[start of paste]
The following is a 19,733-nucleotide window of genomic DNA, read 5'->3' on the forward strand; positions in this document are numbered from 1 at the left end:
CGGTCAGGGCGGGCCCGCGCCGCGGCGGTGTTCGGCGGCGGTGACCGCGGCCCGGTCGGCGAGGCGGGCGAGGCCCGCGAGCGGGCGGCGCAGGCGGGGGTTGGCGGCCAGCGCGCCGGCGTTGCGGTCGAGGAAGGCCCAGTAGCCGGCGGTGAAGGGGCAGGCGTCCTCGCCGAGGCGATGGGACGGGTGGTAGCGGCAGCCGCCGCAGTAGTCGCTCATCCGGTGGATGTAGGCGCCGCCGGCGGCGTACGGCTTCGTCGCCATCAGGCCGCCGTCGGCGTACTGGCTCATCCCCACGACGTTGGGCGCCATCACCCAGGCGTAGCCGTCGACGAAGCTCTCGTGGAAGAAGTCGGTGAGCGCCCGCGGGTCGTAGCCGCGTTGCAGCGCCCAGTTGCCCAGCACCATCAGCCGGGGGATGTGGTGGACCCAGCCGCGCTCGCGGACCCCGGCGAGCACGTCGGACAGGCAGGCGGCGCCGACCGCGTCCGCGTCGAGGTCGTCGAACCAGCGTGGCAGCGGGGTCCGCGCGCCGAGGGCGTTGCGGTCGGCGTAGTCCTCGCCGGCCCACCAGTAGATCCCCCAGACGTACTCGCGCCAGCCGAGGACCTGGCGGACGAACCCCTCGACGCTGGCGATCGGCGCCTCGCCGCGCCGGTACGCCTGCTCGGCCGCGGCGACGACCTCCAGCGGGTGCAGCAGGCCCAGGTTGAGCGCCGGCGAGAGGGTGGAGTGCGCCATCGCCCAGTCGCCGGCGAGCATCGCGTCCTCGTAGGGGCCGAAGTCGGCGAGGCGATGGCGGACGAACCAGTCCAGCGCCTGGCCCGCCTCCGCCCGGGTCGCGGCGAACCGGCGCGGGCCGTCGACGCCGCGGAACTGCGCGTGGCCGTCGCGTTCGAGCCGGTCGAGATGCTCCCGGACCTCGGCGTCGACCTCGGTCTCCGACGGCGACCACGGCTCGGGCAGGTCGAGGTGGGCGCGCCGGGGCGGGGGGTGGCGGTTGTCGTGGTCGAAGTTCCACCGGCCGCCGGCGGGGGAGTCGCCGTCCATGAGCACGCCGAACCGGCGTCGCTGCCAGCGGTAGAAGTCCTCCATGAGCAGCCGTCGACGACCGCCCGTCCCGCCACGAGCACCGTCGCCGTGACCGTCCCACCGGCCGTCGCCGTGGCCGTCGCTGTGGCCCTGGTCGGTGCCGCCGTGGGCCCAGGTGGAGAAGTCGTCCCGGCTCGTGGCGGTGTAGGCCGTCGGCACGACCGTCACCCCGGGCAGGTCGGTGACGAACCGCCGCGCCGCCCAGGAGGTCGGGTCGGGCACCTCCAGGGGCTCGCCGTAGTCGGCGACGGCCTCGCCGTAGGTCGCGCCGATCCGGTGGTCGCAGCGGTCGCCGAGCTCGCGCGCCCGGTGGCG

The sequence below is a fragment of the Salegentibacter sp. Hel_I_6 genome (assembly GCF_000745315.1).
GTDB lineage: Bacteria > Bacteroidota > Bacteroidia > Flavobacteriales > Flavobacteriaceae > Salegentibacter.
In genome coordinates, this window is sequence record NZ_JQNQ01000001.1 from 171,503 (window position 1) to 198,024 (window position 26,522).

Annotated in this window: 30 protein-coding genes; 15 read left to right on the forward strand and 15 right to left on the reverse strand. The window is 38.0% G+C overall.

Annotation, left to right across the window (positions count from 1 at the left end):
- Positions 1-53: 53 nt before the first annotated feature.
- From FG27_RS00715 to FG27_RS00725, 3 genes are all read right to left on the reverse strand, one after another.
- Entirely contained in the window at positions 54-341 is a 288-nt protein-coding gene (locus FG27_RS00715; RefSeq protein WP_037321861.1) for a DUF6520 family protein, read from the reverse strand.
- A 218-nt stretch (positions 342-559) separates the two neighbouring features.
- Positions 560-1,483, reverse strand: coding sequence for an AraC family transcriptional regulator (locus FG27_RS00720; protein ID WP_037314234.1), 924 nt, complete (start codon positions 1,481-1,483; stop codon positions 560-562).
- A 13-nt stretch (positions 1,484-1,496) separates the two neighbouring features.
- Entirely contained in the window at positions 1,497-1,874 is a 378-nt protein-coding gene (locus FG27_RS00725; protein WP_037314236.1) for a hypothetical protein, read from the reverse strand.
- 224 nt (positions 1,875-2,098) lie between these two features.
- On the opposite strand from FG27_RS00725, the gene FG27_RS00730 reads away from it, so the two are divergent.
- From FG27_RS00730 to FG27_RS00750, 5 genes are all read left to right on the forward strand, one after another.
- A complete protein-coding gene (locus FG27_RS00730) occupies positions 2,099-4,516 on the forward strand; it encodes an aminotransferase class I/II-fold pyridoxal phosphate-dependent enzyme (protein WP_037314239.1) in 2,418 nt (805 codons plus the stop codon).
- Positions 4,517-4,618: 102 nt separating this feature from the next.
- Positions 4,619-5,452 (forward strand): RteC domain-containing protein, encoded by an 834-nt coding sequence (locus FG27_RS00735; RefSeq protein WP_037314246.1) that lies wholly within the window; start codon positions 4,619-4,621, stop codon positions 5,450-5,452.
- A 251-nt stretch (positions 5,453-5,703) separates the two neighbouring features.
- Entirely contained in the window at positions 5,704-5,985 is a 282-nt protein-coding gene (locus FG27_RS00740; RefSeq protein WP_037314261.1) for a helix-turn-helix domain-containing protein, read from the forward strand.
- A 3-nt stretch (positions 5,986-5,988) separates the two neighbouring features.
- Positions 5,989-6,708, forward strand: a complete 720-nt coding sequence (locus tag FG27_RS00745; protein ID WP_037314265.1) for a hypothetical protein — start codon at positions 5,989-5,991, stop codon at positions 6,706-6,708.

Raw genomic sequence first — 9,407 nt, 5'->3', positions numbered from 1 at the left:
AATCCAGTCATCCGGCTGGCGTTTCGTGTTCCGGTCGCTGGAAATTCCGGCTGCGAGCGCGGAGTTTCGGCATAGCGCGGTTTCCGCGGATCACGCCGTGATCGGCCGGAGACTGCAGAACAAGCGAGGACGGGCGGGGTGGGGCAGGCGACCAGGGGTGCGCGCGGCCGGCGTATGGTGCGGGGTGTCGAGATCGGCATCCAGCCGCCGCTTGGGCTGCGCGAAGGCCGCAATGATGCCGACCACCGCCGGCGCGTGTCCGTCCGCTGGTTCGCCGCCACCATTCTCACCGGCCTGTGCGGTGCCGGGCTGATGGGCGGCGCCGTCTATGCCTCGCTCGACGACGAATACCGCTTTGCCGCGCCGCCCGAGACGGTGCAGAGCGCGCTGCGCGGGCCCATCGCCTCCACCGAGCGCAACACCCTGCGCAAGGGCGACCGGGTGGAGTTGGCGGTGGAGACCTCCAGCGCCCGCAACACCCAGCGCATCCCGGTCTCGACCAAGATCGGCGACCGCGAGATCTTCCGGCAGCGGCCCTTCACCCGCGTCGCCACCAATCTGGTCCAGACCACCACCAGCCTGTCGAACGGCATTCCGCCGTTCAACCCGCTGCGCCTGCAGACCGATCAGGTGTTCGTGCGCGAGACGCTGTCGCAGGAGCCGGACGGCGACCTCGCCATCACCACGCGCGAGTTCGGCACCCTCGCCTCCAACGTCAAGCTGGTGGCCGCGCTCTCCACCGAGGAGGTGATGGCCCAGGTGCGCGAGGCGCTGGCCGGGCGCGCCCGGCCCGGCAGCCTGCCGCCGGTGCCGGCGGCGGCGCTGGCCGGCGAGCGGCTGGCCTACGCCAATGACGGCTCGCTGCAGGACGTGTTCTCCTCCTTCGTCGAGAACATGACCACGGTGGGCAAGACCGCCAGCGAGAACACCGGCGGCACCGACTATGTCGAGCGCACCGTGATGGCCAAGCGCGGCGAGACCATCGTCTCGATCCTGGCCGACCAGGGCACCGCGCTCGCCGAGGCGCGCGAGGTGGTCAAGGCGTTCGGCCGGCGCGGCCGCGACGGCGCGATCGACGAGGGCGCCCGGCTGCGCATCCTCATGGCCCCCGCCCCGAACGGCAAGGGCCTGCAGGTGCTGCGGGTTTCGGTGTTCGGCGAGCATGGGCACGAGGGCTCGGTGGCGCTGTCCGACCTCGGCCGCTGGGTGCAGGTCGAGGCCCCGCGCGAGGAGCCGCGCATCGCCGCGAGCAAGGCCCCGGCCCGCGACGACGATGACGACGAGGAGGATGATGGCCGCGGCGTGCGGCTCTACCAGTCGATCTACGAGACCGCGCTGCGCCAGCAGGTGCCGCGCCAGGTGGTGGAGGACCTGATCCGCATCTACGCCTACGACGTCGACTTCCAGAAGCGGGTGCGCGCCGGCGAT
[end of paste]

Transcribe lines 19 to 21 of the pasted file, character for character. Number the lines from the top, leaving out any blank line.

- Positions 4,517-4,618: 102 nt separating this feature from the next.
- Positions 4,619-5,452 (forward strand): RteC domain-containing protein, encoded by an 834-nt coding sequence (locus FG27_RS00735; RefSeq protein WP_037314246.1) that lies wholly within the window; start codon positions 4,619-4,621, stop codon positions 5,450-5,452.
- A 251-nt stretch (positions 5,453-5,703) separates the two neighbouring features.